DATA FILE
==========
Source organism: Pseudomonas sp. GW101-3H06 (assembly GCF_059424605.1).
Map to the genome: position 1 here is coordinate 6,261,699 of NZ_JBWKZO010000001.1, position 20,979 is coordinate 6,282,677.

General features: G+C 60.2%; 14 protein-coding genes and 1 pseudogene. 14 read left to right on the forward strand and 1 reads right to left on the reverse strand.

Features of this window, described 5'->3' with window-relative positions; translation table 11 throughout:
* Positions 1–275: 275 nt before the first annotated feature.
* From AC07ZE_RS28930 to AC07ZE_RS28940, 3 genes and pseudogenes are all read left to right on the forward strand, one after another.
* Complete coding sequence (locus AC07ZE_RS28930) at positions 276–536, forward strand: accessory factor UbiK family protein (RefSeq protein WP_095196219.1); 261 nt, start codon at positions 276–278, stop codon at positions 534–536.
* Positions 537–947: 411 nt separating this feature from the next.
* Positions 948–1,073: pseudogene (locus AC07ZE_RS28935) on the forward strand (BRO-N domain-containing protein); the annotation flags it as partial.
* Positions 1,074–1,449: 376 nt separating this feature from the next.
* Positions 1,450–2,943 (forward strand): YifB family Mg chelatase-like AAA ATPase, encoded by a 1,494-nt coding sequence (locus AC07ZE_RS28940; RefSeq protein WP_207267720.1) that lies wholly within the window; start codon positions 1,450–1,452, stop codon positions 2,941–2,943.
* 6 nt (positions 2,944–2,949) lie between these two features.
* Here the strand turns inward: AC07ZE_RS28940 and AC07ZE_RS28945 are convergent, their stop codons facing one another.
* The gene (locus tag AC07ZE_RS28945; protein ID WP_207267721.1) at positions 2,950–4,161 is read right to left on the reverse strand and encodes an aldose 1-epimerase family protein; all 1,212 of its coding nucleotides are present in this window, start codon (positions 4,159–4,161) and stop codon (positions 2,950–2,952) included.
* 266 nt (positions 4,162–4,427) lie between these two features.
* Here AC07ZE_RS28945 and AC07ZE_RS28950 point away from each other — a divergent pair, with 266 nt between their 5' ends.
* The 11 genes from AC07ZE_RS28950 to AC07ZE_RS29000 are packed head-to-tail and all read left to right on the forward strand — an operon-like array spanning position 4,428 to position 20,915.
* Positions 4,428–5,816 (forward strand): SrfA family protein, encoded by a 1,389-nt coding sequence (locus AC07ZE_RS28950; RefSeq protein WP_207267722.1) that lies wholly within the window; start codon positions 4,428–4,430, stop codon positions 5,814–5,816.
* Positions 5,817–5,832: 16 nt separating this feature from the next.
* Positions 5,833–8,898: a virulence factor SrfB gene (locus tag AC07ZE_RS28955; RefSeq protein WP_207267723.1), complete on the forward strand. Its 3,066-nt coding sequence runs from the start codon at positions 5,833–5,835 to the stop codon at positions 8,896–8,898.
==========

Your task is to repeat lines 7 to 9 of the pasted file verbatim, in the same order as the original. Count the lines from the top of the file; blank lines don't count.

* Complete coding sequence (locus AC07ZE_RS28930) at positions 276–536, forward strand: accessory factor UbiK family protein (RefSeq protein WP_095196219.1); 261 nt, start codon at positions 276–278, stop codon at positions 534–536.
* Positions 537–947: 411 nt separating this feature from the next.
* Positions 948–1,073: pseudogene (locus AC07ZE_RS28935) on the forward strand (BRO-N domain-containing protein); the annotation flags it as partial.